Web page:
Green Infrastructure Spatial Planning (GISP) Model

Green infrastructure (parks, greenways, green roofs, bioswales, etc.) is an increasingly popular strategy for cities to enhance resilience and ecosystem services, from improved public health to stormwater management. It is commonly promoted on the basis of its multifunctionality, but in practice green infrastructure plans and studies tend to focus on one or a few benefits, such as stormwater management, and rarely assess potential synergies and tradeoffs between other desired functions. As a result, green infrastructure may not be strategically sited to maximize social and environmental benefits. The Green Infrastructure Spatial Planning (GISP) model provides a stakeholder-driven methodology for identifying green infrastructure tradeoffs, synergies, and ‘hotspots’. The model is designed to facilitate spatial planning at a citywide scale, to be followed by detailed suitability assessments at smaller spatial scales.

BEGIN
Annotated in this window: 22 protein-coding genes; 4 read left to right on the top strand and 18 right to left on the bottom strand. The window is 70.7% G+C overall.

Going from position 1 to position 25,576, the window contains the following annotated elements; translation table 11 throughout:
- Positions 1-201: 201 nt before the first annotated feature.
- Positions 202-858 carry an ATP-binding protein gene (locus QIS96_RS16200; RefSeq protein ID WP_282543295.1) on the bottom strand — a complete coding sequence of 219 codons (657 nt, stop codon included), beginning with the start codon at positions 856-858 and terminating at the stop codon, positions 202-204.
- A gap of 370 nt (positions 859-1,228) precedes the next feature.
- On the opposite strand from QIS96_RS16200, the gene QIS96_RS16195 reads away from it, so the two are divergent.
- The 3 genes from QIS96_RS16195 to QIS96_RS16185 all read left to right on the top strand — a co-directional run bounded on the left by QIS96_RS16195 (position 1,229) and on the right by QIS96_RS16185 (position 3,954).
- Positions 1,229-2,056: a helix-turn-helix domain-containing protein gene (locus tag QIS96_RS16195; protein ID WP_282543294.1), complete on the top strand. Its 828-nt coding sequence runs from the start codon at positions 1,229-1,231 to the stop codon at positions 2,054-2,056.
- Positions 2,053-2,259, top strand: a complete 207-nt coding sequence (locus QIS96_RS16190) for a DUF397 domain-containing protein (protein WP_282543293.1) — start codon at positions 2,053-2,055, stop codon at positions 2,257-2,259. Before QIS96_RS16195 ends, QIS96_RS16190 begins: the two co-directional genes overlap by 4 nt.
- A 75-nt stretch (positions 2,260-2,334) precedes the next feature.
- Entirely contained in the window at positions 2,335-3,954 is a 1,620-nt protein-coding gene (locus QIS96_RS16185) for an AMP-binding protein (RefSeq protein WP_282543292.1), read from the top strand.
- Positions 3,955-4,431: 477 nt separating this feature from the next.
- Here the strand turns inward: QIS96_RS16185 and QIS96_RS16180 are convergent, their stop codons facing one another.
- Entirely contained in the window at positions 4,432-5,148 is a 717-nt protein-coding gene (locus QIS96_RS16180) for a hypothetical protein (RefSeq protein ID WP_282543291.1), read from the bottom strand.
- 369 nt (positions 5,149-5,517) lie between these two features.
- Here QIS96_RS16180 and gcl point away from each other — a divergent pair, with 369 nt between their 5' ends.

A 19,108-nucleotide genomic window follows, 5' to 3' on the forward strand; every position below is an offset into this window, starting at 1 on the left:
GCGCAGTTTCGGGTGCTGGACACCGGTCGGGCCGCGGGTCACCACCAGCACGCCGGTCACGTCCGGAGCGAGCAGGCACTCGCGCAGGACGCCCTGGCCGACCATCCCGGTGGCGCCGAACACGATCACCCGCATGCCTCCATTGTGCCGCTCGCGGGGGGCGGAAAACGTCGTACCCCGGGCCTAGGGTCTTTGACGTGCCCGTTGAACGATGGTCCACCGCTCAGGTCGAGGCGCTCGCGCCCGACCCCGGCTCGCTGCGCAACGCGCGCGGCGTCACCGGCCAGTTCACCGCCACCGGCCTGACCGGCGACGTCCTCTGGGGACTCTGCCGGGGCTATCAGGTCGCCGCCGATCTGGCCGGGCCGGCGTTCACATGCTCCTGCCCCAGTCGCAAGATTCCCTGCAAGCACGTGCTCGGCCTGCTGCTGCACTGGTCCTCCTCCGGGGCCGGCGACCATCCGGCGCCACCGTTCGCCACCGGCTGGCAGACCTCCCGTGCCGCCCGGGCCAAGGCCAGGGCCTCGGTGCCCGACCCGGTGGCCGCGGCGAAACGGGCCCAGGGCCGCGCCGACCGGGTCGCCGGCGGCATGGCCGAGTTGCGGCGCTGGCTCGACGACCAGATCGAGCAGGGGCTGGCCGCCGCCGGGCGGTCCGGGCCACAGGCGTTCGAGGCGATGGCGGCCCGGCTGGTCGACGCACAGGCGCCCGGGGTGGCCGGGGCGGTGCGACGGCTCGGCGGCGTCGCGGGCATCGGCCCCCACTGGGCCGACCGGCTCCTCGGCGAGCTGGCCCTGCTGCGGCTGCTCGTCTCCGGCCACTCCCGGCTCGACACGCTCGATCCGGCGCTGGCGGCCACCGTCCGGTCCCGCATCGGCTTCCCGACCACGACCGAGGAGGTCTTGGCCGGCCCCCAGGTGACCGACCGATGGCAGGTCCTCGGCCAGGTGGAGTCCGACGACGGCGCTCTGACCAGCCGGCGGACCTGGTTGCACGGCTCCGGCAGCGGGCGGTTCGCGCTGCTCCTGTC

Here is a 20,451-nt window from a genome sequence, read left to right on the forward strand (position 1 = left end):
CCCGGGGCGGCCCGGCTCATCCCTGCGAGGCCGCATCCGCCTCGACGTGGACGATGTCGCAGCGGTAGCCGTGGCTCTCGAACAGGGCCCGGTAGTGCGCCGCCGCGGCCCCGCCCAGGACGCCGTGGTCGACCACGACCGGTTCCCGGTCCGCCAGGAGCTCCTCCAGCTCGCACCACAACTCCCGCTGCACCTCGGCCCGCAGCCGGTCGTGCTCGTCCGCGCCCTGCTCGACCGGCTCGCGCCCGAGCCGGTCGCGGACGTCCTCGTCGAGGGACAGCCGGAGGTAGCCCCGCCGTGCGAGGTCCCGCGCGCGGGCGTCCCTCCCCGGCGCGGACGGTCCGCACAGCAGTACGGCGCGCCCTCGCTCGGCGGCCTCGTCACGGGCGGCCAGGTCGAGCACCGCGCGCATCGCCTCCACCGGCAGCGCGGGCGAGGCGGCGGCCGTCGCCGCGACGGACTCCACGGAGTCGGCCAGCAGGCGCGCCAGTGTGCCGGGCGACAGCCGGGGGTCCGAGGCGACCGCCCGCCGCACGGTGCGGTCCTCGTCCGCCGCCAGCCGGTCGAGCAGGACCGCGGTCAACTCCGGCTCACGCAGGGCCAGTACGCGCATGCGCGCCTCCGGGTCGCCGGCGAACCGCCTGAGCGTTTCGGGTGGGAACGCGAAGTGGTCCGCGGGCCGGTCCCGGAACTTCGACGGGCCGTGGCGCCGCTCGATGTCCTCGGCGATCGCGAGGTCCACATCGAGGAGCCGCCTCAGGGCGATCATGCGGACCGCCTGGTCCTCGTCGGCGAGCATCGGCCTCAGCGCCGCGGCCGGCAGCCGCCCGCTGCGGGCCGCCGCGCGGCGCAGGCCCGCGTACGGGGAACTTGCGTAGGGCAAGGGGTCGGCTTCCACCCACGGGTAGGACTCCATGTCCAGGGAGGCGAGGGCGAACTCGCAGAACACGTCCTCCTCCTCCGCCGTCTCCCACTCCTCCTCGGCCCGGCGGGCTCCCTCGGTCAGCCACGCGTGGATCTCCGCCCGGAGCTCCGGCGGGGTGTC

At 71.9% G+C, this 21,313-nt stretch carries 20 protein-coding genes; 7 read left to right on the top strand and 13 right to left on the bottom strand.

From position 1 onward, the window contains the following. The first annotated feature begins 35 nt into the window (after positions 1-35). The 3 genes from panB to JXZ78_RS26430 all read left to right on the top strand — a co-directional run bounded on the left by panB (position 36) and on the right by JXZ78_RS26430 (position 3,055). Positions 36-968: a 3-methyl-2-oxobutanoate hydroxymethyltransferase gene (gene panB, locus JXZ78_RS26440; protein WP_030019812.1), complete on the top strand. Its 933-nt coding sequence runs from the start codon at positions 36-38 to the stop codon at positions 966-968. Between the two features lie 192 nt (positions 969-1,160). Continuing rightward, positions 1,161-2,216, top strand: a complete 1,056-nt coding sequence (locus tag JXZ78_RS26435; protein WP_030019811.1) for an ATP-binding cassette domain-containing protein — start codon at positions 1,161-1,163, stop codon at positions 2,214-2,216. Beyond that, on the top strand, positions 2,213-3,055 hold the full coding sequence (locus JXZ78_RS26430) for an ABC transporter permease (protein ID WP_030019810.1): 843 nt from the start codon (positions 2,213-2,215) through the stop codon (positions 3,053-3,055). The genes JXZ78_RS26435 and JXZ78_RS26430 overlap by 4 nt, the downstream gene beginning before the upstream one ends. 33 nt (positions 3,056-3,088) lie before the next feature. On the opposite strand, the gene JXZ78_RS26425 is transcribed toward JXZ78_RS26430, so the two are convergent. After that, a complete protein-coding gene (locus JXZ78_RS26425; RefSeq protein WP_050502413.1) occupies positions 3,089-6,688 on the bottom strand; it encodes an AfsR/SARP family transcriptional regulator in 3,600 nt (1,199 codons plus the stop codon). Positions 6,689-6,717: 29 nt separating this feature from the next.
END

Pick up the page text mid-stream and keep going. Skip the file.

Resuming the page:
The GISP model is made up of six GIS layers corresponding to planning priorities (stormwater management, social vulnerability, access to green space, air quality, the urban heat island effect, and landscape connectivity). Individual criteria are mapped and spatial tradeoffs and synergies assessed. The six criteria are weighted based on local expert stakeholders' priorities and combined to identify hotspots. 

I Initially applied the approach in Detroit, Michigan, but the methodology is designed to be generalizable and I am in the process of developing GISP models for Los Angeles, New York City, and Manila (Philippines). Below is an animated GIF of the web-based Story Map of the Detroit GISP Model. The full version is available at To read a more detailed description of the model and Detroit results see the article in Landscape and Urban Planning.